The all-female cast of the “Ghostbusters” reboot. From left: Leslie Jones, Melissa McCarthy, Kristen Wiig, and Kate McKinnon. (Hopper Stone/Columbia Pictures, Sony via AP, File)
Just recently I finished a fantasy story in which the protagonist was a female warrior. It didn’t really grab me. The heroine seemed to slash and burn her way through the opposition without much worry, and while consequences resulted, they were plot points rather than shifts in her character development and emotional outlook.
Guy in a skirt, I thought, and moved on.
But lately I’ve noticed that there’s been public discussion of this phenomenon—that is, the “gender swapping” effect. Continue reading
I’m guessing this is a great time to be a news reporter or journalist. Every day seems to bring a slew of new stories to follow and report on. The challenge is not finding a news topic, but rather deciding which of the many things happening during the course of the day to choose.
This past week, of course, the news was all about the storms battering the Atlantic. Now we’ve moved on to clean-up efforts and our tumultuous political environment. I’ve been so distracted by the evening news I didn’t even notice that football season had started!
After bingeing on the news for the last week-and-a-half after my news-free vacation in Scotland, I’m ready for to dial things back a bit. Now that I’ve finished today’s New York Times crossword and caught up on the day’s headlines, it’s time to turn off the news and focus on something else. I’m thinking a little Random Word Improv will be just the thing to get me into a more creative frame of mind.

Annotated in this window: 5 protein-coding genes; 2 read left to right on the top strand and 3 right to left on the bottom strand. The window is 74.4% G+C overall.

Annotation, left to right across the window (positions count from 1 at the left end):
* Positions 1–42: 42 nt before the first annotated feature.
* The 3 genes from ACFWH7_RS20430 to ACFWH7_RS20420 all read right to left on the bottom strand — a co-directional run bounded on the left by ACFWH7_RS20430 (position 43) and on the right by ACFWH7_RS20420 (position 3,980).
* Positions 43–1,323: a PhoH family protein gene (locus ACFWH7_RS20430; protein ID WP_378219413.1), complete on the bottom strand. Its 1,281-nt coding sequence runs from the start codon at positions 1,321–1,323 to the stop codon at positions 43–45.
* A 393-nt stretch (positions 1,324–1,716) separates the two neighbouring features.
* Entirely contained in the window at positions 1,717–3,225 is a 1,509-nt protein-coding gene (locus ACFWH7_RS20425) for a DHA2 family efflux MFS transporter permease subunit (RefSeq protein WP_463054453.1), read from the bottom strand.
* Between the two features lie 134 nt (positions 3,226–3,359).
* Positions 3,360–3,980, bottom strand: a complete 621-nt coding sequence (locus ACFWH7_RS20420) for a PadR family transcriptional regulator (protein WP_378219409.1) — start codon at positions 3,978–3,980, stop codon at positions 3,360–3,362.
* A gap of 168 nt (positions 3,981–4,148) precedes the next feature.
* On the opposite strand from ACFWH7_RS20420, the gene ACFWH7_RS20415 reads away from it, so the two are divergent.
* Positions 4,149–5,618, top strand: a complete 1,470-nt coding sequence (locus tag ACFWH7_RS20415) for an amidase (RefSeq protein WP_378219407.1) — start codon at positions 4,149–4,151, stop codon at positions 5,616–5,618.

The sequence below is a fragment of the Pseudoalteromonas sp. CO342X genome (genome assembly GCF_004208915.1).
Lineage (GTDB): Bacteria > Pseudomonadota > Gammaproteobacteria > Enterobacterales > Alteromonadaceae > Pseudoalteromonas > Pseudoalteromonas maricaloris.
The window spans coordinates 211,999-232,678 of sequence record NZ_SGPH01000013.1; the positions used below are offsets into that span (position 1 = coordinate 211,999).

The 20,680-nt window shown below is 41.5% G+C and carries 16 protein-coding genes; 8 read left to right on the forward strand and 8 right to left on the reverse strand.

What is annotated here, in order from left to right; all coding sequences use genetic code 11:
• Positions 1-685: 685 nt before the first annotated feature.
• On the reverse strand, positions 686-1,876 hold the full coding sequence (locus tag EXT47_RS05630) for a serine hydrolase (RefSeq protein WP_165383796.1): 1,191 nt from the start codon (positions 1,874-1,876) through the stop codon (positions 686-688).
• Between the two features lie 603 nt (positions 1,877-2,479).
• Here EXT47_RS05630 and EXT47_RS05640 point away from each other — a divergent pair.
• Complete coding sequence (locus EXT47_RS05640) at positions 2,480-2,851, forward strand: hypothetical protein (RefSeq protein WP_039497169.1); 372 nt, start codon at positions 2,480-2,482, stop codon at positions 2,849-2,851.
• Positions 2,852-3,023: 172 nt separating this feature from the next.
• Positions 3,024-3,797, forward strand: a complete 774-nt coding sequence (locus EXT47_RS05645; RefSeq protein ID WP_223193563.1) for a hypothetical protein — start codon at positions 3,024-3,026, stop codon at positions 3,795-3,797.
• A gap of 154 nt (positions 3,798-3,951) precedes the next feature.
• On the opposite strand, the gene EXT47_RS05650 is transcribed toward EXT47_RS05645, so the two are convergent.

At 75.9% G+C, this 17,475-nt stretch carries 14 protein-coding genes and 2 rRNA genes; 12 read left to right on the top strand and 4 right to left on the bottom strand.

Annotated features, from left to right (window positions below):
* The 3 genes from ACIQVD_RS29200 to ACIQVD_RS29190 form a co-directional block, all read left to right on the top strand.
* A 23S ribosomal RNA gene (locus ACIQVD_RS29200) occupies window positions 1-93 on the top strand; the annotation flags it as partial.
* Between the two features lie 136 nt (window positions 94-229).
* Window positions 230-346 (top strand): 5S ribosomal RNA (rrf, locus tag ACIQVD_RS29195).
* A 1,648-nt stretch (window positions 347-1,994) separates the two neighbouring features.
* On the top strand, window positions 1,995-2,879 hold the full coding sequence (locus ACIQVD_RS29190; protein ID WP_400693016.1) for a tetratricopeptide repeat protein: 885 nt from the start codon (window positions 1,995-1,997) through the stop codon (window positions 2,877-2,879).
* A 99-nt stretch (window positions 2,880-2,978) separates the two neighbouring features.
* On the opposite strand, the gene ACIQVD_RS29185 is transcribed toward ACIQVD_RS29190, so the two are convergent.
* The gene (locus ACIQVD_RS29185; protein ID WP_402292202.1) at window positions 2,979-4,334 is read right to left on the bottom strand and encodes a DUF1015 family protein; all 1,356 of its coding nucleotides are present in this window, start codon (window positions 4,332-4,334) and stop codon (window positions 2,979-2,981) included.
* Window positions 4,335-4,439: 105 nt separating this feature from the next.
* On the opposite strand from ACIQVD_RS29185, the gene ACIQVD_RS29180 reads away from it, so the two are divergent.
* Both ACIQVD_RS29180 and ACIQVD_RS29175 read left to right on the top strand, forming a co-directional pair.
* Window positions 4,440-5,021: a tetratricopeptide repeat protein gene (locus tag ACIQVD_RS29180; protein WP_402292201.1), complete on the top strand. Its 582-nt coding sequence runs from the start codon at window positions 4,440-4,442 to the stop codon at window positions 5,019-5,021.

Care to join me? Continue reading
A view of Highgate Cemetery
Today I’m in London, visiting Jilly, and we will go (or have gone) to Highgate Cemetery, a place I’ve always wanted to see. George Eliot is buried here, as well as Christina Rossetti, Radclyffe Hall, Douglas Adams (author of Hitchhiker’s Guide to the Galaxy), Karl Marx, George Michael, and 170,000 other famous and not-so-famous people.
I’ll be gone for more than three weeks—after I leave here, I go to Italy where I’ll meet up with another friend in Bologna and then take a bus trip around the country. I’m looking forward to it all—brainstorming with Jilly in addition to doing fun stuff—and then seeing the high spots of Italy, a country I’ve never been to.
I think travel is good for people. Continue reading
You remember Achilles, right? He had that “heel” problem.
I read two books this past weekend (it seemed much more appealing than cleaning the garage). One was a keeper and the other probably not; one had a historical setting and the other was contemporary; but both had something in common: a realistically vulnerable hero.
First off was Lori Foster’s Under Pressure, book 1 in her Body Armour series. It was one of the freebies from the recent writing conference and, since I’d read and enjoyed her books before, I figured it would be a relaxing way to spend a Saturday afternoon.
Though I’m pretty sure I’m not the target reader for this particular series, there were a couple of elements that I thought worked really well. The first was the chemistry between the hero and heroine. It can be difficult to capture instant (or very quick) attraction between characters, but in brief brushstrokes the author did just that. The story features a resourceful heroine (Cat), a hunky bodyguard hero (Leese), and a nefarious Bad Guy threat.
As the story opens Continue reading